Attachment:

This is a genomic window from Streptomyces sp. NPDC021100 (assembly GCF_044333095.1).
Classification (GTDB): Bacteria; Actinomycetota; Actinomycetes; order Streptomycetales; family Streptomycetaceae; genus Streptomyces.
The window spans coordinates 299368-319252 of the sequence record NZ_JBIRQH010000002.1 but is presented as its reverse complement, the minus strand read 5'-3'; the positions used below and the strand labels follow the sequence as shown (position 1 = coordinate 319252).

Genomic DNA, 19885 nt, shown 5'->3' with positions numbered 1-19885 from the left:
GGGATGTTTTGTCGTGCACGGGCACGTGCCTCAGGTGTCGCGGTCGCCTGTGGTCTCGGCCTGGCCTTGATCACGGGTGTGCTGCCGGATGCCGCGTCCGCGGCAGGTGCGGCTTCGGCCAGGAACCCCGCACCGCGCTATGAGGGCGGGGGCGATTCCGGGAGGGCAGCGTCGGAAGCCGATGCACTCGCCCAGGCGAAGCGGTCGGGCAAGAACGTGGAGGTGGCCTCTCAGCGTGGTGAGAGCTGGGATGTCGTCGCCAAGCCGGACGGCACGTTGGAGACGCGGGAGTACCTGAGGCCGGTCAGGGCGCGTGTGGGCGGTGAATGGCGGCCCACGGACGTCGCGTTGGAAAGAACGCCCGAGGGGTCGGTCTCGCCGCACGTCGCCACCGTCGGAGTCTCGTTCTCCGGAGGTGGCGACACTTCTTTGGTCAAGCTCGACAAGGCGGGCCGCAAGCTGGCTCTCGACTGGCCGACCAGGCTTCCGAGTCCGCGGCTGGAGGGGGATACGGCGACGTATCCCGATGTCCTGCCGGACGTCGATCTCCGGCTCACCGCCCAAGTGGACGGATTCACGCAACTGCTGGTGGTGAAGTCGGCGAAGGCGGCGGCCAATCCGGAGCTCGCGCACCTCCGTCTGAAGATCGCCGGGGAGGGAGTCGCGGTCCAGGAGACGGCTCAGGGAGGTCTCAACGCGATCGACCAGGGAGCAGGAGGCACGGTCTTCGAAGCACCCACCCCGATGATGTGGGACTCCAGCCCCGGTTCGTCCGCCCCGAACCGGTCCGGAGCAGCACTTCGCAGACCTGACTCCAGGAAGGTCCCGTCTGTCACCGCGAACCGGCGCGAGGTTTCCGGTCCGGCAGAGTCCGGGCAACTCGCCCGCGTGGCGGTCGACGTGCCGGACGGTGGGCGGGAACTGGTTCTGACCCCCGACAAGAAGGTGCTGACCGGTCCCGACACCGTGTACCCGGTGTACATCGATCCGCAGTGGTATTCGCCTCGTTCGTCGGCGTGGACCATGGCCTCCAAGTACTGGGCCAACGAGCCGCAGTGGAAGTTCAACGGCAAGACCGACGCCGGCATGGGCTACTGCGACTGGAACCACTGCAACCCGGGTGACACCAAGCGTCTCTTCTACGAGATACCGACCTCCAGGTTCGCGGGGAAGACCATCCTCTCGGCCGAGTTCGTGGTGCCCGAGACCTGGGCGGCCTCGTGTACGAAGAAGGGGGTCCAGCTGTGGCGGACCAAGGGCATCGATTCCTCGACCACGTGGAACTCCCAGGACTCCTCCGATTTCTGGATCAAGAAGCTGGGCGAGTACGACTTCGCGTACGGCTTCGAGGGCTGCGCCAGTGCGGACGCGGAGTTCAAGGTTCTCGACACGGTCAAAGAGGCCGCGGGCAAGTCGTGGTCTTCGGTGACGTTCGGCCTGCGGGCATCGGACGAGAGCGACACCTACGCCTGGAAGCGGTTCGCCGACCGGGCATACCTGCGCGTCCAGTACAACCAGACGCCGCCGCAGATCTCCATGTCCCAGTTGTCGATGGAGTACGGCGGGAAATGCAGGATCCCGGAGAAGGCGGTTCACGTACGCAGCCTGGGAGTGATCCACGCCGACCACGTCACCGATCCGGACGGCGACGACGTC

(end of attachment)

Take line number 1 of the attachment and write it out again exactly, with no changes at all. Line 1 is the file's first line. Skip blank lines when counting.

This is a genomic window from Streptomyces sp. NPDC021100 (assembly GCF_044333095.1).